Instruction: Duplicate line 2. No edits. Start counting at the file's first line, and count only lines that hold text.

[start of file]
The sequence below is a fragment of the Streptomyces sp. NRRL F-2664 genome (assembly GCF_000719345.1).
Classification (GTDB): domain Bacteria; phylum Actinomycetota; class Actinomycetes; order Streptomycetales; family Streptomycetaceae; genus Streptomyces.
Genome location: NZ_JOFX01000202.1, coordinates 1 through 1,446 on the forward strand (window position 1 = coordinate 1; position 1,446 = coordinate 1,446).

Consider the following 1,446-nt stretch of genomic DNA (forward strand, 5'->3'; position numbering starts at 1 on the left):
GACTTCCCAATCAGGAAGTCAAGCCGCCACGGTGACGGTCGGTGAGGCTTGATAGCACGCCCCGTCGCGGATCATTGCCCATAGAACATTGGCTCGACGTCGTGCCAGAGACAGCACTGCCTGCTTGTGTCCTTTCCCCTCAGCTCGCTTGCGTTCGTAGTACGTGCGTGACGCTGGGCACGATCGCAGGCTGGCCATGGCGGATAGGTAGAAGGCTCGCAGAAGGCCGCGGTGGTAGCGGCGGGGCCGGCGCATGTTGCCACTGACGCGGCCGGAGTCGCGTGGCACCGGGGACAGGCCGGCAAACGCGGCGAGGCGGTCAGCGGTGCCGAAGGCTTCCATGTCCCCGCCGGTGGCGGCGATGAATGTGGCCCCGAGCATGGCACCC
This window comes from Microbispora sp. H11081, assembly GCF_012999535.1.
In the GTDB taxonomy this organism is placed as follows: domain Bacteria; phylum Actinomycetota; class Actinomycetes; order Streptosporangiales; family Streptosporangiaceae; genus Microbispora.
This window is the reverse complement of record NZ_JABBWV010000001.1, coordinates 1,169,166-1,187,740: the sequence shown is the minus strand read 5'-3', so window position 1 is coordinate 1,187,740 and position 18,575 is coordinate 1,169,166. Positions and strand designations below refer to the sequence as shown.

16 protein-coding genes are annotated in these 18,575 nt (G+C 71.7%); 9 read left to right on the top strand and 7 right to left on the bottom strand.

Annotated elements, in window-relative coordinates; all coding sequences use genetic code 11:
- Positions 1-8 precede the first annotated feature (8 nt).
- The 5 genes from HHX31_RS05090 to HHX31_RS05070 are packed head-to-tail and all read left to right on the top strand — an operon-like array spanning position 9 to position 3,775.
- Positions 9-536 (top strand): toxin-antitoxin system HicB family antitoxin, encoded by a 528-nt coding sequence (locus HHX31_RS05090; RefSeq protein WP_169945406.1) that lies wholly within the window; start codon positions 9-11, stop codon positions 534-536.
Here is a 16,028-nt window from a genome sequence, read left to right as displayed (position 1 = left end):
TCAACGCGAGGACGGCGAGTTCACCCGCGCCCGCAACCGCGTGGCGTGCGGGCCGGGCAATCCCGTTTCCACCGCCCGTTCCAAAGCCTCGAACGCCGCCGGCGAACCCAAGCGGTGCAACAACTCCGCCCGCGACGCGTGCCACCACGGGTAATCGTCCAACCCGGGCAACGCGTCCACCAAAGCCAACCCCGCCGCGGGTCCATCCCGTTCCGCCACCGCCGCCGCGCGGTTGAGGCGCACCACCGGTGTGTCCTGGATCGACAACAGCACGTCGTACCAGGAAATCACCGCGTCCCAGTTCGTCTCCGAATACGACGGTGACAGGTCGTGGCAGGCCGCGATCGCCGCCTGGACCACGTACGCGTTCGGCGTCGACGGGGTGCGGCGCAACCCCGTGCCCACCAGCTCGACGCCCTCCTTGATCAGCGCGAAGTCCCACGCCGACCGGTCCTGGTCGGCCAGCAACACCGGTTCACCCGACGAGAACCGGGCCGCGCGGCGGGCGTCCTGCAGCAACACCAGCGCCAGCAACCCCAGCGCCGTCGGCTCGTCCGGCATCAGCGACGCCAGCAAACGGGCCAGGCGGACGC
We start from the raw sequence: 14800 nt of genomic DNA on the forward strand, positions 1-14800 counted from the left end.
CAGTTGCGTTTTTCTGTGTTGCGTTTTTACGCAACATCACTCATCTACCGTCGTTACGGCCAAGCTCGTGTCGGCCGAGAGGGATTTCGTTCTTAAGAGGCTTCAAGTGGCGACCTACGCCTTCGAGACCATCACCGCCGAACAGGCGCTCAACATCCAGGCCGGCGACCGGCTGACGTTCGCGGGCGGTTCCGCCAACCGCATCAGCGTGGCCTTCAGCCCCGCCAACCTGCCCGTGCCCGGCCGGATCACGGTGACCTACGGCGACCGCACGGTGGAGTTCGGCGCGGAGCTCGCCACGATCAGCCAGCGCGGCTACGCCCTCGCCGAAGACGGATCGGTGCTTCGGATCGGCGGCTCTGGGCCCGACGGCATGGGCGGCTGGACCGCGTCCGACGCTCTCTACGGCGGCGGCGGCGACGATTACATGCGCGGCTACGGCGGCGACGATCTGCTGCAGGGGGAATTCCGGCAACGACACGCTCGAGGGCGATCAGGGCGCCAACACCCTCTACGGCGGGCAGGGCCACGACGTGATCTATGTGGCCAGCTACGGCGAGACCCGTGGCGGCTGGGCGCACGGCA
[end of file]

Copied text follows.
Classification (GTDB): domain Bacteria; phylum Actinomycetota; class Actinomycetes; order Streptomycetales; family Streptomycetaceae; genus Streptomyces.